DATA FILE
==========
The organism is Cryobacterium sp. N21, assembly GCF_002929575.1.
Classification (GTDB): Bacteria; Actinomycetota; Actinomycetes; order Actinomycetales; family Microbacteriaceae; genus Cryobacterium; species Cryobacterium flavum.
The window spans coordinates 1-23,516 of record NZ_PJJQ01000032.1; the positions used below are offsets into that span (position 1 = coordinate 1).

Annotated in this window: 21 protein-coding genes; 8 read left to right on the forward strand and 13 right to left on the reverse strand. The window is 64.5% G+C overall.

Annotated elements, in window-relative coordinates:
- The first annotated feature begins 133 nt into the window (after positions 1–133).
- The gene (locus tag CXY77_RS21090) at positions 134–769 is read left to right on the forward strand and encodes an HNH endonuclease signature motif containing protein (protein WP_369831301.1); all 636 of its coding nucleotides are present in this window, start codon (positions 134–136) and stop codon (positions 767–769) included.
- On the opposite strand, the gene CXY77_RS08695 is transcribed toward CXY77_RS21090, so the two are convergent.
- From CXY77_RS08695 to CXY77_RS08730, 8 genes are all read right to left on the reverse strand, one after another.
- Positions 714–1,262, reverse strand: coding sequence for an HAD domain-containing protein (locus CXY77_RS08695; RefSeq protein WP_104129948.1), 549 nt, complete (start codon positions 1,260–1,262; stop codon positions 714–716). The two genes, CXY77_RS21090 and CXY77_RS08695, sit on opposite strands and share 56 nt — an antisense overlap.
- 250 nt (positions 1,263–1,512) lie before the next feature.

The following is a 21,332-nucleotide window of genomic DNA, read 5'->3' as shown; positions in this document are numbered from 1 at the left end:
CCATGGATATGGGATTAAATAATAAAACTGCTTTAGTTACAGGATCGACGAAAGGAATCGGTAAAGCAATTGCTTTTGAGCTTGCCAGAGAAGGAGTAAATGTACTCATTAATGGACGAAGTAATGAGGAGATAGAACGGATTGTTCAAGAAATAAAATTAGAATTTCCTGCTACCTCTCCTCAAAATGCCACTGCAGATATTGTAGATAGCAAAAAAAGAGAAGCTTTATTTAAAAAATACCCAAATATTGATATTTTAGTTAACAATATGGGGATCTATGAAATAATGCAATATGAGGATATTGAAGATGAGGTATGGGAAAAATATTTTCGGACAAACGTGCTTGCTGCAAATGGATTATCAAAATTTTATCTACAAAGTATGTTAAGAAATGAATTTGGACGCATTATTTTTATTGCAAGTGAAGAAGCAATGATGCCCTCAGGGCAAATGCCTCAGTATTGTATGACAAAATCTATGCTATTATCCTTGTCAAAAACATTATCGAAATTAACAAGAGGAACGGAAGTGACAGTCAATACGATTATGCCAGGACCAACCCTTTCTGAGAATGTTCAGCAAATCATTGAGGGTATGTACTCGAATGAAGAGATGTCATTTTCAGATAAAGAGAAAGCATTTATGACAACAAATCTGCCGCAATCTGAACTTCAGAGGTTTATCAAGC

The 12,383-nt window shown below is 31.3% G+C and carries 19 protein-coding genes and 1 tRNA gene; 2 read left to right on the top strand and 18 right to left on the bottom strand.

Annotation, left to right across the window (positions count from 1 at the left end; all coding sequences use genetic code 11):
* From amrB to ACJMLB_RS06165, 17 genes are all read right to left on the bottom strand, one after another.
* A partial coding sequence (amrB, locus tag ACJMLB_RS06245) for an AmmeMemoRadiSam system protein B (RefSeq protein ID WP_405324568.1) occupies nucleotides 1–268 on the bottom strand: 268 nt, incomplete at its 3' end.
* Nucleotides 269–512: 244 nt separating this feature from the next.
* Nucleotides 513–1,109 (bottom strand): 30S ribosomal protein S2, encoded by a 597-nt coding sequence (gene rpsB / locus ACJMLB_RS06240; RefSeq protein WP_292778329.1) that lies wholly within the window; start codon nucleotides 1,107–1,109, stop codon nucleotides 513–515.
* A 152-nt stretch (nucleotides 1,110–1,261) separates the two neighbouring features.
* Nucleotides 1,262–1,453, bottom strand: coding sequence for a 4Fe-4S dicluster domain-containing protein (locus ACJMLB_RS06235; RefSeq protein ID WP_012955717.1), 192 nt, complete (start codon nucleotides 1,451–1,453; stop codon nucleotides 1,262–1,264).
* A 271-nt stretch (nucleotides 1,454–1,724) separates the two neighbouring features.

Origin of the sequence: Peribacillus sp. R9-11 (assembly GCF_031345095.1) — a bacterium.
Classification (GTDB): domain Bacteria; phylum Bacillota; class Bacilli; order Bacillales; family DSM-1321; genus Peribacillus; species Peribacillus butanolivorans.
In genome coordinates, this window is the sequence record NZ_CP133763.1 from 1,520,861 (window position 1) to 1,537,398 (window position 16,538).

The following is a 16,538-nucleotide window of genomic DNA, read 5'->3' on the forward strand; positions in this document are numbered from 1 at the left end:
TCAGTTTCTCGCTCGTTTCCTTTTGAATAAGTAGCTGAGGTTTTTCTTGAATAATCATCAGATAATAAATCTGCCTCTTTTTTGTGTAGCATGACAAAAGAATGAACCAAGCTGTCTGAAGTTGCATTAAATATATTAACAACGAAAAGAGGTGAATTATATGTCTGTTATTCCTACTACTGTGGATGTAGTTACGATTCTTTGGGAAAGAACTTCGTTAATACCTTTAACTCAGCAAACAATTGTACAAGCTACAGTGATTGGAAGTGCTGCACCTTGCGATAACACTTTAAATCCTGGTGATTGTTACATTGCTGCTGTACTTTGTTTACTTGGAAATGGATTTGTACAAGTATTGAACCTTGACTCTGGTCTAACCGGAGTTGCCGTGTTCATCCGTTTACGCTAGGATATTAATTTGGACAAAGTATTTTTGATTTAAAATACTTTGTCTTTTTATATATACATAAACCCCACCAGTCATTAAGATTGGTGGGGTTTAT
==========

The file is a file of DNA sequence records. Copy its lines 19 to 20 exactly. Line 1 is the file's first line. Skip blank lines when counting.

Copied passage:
* Nucleotides 513–1,109 (bottom strand): 30S ribosomal protein S2, encoded by a 597-nt coding sequence (gene rpsB / locus ACJMLB_RS06240; RefSeq protein WP_292778329.1) that lies wholly within the window; start codon nucleotides 1,107–1,109, stop codon nucleotides 513–515.
* A 152-nt stretch (nucleotides 1,110–1,261) separates the two neighbouring features.